The explosive growth of rental apartment buildings over the last few years has taken everyone by surprise. After the housing market crashed, more people opted to rent than prior to 2009, and net absorption soared in the early years of the recovery, including 2010 and 2011. Millennials in particular seemed to eschew the suburbs, preferring new multifamily buildings in the urban cores with both local amenities, such as proximity to work and access to public transportation, as well as in-house amenities such as doormen, storage units and bike rooms.
Given the lead time needed to build new projects, new supply did not start to rebound until 2013, after which new supply accelerated, adding 194,500 units in 2015, with another 258,000 units expected this year. Much of the new construction is concentrated in 12 markets, including Houston, Dallas, New York, Austin, Seattle, Los Angeles, Atlanta, Phoenix, Charlotte, Nashville, Chicago and Denver that together added 42 percent of the new supply in the metropolitan U.S. in 2015.
Although the anecdotal story of Millennials preferring downtown living has been told over and over, it has not been easy to confirm this theory with numbers. What can be analyzed in the Reis new construction data, however, is the shift in amenities that landlords have included in their new buildings over the years. Since the new supply was concentrated in the 12 metros listed above, we parsed the data by geographic grouping: large cities (New York City, Los Angeles and Chicago); Texas (Austin, Dallas and Houston), Southern U.S. (Charlotte, Atlanta and Nashville) and Western U.S. (Seattle, Phoenix and Denver). In fact, the numbers tell a compelling story.
The amenity that has lost considerable favor over the years: fireplaces. Only 4 percent of the new buildings built in 2014 had fireplaces compared to 41 percent, on average, in the early 2000s. One might think that this may have to do with the geographic concentration of new construction in the Southern half of the U.S., but when parsed by geography, the Northern cities had just as few fireplaces built in as the Southern areas. This may be due to a higher propensity of high-rises, which cannot accommodate fireplaces, but also, building codes have gotten stricter over the years.
Another interesting shift is that more buildings have in-unit laundry machines, while fewer have community or in-building laundry. In 2014, 70 percent had laundry in the unit and only 10 percent had laundry rooms; in the early 2000s, 57 percent had in-unit laundry while 33 percent had a laundry room; the remainder had washer-dryer hook-ups only. This convenience is hard to quantify, but its appeal is universal!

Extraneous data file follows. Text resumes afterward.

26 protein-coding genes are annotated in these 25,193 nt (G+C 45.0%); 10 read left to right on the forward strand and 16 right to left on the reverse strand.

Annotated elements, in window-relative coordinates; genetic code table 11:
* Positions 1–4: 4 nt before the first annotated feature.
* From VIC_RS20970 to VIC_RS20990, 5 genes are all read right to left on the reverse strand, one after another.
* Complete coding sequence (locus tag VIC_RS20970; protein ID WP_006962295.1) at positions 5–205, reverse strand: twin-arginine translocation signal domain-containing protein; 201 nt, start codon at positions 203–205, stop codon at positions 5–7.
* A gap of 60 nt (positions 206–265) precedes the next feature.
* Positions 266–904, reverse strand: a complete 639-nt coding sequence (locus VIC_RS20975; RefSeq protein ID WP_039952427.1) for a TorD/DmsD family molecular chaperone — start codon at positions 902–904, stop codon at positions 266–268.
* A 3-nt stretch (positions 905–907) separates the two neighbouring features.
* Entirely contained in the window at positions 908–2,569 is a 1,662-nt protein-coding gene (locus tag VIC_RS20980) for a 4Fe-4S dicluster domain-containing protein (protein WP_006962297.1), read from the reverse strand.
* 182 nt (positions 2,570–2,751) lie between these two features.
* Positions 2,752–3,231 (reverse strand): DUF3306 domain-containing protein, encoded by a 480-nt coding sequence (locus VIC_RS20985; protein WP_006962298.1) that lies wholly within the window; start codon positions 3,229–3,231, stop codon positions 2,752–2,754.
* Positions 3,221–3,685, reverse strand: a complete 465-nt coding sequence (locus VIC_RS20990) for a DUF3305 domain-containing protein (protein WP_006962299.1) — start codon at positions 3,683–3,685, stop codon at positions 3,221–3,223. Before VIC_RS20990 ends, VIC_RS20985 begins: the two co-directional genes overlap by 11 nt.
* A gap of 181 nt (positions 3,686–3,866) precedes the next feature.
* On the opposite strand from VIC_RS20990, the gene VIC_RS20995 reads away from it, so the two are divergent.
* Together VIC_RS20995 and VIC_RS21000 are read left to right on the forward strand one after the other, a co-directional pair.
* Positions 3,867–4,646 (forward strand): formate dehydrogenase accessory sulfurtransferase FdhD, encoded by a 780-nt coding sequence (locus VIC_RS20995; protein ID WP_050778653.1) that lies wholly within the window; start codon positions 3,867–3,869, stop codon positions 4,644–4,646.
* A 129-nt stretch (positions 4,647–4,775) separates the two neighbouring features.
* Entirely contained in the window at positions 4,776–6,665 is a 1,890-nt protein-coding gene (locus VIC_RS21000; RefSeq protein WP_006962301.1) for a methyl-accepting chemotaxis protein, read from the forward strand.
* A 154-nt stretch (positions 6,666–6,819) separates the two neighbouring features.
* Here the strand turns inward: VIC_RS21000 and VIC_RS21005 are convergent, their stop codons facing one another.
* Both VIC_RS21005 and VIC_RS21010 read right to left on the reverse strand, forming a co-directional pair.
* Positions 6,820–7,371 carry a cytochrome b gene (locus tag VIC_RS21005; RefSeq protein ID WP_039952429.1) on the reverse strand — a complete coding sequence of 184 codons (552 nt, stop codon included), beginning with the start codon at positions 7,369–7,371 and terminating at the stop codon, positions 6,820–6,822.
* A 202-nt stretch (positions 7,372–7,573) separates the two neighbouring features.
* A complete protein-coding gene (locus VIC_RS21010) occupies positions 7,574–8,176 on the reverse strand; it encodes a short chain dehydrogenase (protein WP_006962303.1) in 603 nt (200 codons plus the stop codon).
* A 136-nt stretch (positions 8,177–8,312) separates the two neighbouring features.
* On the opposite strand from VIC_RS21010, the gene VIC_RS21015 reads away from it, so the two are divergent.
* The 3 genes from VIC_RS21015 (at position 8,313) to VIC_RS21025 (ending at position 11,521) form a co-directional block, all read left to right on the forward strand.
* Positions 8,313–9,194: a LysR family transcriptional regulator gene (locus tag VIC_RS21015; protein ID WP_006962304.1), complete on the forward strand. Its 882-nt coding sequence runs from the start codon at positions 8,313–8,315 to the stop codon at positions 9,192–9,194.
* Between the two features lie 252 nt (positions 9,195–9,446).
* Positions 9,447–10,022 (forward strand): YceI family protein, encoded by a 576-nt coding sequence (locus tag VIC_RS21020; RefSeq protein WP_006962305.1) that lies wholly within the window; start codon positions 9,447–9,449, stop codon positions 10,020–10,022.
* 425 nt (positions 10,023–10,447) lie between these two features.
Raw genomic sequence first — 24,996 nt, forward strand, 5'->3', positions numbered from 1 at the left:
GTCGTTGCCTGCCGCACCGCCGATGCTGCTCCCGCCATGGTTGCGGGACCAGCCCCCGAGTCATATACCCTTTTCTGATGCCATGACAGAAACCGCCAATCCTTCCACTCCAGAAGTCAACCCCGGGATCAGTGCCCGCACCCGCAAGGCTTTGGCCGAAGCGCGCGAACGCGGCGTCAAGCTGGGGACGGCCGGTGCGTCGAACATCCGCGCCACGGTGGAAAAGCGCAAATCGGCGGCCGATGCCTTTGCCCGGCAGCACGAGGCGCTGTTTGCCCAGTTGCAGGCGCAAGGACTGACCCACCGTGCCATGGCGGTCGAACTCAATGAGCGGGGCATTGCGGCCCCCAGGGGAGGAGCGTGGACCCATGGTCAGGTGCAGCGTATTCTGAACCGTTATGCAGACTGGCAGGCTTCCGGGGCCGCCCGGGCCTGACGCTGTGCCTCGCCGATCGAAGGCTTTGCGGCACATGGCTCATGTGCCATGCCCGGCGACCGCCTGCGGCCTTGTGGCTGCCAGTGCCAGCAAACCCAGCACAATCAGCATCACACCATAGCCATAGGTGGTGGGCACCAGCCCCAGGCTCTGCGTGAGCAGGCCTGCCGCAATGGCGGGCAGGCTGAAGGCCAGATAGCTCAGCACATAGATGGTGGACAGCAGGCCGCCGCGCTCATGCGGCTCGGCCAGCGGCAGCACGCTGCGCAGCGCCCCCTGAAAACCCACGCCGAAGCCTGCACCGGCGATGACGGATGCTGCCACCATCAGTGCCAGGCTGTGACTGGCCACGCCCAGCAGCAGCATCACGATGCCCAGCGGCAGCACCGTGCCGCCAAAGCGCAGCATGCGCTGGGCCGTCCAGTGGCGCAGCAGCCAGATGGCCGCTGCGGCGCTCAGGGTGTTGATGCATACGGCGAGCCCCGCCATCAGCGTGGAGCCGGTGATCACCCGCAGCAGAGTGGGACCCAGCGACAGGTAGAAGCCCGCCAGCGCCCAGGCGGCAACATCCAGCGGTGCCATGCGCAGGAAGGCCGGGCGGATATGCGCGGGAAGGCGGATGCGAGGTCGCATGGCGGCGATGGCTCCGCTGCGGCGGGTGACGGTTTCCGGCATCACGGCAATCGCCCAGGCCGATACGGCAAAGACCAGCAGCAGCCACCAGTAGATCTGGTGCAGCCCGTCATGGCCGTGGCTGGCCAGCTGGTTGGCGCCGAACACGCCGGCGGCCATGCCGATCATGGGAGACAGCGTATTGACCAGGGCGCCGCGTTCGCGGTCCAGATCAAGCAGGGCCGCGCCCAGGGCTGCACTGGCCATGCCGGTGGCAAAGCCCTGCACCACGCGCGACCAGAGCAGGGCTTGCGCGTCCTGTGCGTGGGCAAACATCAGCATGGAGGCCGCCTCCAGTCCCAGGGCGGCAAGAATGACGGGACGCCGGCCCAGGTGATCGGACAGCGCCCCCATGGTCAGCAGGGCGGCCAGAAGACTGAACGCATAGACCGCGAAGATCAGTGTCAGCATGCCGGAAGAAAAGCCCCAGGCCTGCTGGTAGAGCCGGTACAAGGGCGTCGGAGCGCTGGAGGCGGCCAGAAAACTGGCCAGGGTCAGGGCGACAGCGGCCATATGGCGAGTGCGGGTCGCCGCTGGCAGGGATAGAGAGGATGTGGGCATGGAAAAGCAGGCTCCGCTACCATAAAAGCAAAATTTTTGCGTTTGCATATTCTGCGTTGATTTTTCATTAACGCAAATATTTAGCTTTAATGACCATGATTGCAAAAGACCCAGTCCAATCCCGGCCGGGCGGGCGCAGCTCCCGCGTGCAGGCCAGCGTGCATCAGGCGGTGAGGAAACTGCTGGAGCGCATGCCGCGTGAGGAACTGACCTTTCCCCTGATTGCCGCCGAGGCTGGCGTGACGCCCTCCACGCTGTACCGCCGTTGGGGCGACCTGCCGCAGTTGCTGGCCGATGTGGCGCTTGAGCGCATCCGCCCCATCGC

Another amenity that is featured in more new buildings is a doorman. In 2014, 11 percent of the new buildings had a doorman, or 2.8 times the number of new buildings added in the early 2000s (4 percent). While many associate a doorman with an urban building, this may not always be the case. The doorman amenity increased only in the Texas and Western markets. Moreover, the percent of buildings with security patrol declined from 31 percent in the early 2000s to 19 percent in 2013-2014.
The other large shift was in buildings with an elevator. Only 17 percent of the new buildings in the early 2000s had an elevator. This compares with 38 percent of the new buildings with an elevator in 2013-2014. This ratio did not change much for large cities, but it did expand in the Texas and Southern markets. This suggests that there were far more high-rises built in the last few years in these metros compared to the early 2000s.
An amenity that fell out of favor was a playground. This suggests that landlords are not targeting families. The ratio of new buildings with a playground did not change in the large cities, but did so in Texas, Southern and Western markets. Far fewer new buildings have parking lots as well, although the ratio of new buildings with parking garages did not change much. Parking garages are generally assumed to have an added fee while parking lots may not. This again suggests that more new buildings were built in the urban core, targeted to those who may prefer to give up their car.
Still other amenities analyzed, including storage rooms, health clubs and pet allowance, did not change much over the years.
The analysis confirms what many have presumed: that more young people are renting in urban areas, in high-rises with access to public transportation. Moreover, the changes by geography and metro size suggest that that developers and planners in the smaller metros are trying to emulate those in large cities by adding some amenities—elevator, doormen and laundry machines—and removing obsolete ones such as playgrounds and parking lots. It will be interesting to see if these trends continue to change or if things shift in a different direction five years from now. We hope to revisit this study then to see.
Barbara Byrne Denham serves as an economist and Michael Steinberg as senior analyst with Reis, Inc, a provider of commercial real estate data and analytics.